Multiscale models of the antimicrobial peptide protegrin-1 on gram-negative bacteria membranes.

Bolintineanu DS, Vivcharuk V, Kaznessis YN - Int J Mol Sci (2012)

Current-voltage relationship of a protegrin pore.
© Copyright Policy - open-access
Related In: Results  -  Collection

License 1 - License 2
Show All Figures
getmorefigures.php?uid=PMC3472726&req=5

f6-ijms-13-11000: Current-voltage relationship of a protegrin pore.
Mentions: where ci, Di and qi are the concentration, diffusivity and valence of each ionic species, ϕ is the electrostatic potential, e, kB and T are the elementary charge, Boltzmann’s constant and temperature, respectively, ɛ is the space-dependent dielectric constant, and ρf is the fixed charge density. The electrostatic potential is obtained by solving the Poisson equation (9) consistently with (8), and the net current is determined based on the resulting ion fluxes. The computed current-voltage (I-V) relationship is shown in Figure 6 below, along with experimental data from [6].

Bottom Line: We present a summary of computational investigations in our lab aimed at understanding this unique mechanism of action, in particular the development of models that provide a quantitative connection between molecular-level biophysical phenomena and relevant biological effects.Using fully atomistic molecular dynamics simulations, we have computed the thermodynamics of peptide-membrane association and insertion, as well as peptide aggregation.Overall, this work provides a quantitative mechanistic description of the mechanism of action of protegrin antimicrobial peptides across multiple length and time scales.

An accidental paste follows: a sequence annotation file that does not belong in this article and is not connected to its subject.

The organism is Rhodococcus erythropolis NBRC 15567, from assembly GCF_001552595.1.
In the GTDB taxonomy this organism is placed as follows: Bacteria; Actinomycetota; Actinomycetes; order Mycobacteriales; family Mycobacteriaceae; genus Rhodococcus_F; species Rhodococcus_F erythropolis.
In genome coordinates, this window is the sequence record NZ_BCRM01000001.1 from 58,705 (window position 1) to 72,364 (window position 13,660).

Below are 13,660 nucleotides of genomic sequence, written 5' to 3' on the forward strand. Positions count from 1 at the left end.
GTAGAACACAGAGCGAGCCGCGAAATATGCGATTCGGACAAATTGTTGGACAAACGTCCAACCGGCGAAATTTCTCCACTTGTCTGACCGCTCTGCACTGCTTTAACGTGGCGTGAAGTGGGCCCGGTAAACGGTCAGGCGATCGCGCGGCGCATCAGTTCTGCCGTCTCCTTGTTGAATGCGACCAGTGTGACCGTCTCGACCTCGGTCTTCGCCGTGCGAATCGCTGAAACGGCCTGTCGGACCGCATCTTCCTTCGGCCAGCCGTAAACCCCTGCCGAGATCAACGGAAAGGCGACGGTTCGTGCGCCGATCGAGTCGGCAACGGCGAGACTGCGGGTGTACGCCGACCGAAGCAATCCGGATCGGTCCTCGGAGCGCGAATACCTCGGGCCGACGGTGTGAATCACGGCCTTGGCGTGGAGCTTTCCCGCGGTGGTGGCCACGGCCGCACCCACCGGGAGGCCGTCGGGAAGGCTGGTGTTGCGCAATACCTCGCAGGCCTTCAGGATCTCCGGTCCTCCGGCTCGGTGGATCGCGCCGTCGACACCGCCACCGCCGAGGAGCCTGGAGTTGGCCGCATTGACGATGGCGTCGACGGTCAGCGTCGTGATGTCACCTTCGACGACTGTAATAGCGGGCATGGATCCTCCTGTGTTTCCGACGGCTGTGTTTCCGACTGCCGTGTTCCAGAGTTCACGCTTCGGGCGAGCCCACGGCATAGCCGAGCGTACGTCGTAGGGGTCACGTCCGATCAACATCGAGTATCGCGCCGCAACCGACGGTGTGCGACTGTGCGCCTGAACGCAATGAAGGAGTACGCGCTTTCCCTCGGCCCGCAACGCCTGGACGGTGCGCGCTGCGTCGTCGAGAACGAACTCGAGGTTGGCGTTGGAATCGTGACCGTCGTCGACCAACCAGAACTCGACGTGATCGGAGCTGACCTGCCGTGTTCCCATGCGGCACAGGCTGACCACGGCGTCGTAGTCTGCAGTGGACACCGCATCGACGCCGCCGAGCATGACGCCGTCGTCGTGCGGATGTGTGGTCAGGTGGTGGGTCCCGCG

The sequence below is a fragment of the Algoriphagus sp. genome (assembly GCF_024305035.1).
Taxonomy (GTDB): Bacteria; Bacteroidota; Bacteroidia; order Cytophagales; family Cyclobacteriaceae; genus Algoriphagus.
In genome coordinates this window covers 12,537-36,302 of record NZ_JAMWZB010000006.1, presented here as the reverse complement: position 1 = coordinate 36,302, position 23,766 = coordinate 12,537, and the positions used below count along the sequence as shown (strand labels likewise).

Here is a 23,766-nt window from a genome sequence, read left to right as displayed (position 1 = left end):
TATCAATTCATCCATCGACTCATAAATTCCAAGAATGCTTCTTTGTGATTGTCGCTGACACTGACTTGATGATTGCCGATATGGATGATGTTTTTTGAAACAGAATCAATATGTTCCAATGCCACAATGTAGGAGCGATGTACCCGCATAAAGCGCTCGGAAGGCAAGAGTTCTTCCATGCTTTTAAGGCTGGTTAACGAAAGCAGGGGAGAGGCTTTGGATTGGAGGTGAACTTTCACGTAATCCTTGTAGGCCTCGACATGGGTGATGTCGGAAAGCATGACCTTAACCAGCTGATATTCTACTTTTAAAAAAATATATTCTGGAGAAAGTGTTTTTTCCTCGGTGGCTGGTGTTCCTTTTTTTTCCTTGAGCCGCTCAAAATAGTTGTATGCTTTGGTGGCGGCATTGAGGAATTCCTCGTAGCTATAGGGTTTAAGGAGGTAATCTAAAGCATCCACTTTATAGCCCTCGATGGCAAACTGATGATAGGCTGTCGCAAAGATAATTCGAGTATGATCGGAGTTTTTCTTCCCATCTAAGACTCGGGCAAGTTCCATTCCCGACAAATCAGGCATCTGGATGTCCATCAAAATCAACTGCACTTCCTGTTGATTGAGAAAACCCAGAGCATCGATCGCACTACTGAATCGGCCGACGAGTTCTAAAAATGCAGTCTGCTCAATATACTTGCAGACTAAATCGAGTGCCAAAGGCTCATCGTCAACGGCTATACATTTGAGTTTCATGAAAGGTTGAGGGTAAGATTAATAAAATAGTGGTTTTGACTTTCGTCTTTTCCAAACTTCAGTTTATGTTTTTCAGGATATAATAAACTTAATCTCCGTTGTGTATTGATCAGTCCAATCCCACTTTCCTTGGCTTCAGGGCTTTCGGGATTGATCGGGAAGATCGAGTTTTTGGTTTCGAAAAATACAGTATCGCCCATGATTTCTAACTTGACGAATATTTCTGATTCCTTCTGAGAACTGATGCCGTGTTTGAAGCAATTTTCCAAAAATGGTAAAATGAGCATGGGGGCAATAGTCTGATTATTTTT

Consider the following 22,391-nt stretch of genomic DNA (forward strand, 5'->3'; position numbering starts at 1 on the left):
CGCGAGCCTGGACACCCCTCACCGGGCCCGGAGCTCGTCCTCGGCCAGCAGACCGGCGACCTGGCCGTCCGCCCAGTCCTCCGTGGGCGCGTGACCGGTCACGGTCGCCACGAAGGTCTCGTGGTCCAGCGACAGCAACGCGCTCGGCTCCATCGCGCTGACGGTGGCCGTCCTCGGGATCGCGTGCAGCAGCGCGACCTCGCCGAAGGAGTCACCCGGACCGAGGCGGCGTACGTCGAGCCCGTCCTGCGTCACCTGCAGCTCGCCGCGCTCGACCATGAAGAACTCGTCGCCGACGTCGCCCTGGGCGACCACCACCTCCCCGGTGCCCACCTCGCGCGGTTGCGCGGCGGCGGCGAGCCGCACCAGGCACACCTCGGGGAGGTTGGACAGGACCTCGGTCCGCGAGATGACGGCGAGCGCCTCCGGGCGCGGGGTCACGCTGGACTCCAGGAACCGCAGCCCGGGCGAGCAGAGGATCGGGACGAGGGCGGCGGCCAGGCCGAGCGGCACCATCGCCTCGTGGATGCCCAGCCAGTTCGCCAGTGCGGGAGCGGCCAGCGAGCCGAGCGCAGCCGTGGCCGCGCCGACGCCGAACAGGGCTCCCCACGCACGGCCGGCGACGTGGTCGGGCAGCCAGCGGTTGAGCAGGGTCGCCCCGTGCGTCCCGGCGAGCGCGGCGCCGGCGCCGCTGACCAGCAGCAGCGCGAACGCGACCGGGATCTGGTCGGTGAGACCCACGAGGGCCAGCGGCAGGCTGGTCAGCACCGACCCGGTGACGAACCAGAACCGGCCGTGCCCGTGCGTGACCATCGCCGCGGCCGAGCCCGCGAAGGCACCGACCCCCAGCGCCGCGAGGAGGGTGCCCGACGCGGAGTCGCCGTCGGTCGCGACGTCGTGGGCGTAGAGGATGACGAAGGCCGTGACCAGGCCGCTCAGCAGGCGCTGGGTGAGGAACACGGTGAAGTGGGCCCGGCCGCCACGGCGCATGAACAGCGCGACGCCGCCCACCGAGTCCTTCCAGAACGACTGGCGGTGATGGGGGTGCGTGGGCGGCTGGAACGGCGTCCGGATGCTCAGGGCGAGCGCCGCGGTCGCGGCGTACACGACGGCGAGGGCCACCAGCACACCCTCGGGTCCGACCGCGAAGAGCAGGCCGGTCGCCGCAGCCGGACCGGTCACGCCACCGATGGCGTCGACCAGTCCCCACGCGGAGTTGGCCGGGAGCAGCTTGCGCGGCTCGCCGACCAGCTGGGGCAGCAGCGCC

View Article: PubMed Central - PubMed

Affiliation: Department of Chemical Engineering and Materials Science, University of Minnesota, 421 Washington Ave SE, Minneapolis, MN 55455, USA; E-Mails: dan.bolintineanu@gmail.com (D.S.B.); vivch001@gmail.com (V.V.).

ABSTRACT
Antimicrobial peptides (AMPs) are naturally-occurring molecules that exhibit strong antibiotic properties against numerous infectious bacterial strains. Because of their unique mechanism of action, they have been touted as a potential source for novel antibiotic drugs. We present a summary of computational investigations in our lab aimed at understanding this unique mechanism of action, in particular the development of models that provide a quantitative connection between molecular-level biophysical phenomena and relevant biological effects. Our work is focused on protegrins, a potent class of AMPs that attack bacteria by associating with the bacterial membrane and forming transmembrane pores that facilitate the unrestricted transport of ions. Using fully atomistic molecular dynamics simulations, we have computed the thermodynamics of peptide-membrane association and insertion, as well as peptide aggregation. We also present a multi-scale analysis of the ion transport properties of protegrin pores, ranging from atomistic molecular dynamics simulations to mesoscale continuum models of single-pore electrodiffusion to models of transient ion transport from bacterial cells. Overall, this work provides a quantitative mechanistic description of the mechanism of action of protegrin antimicrobial peptides across multiple length and time scales.

Show MeSH
Related in: MedlinePlus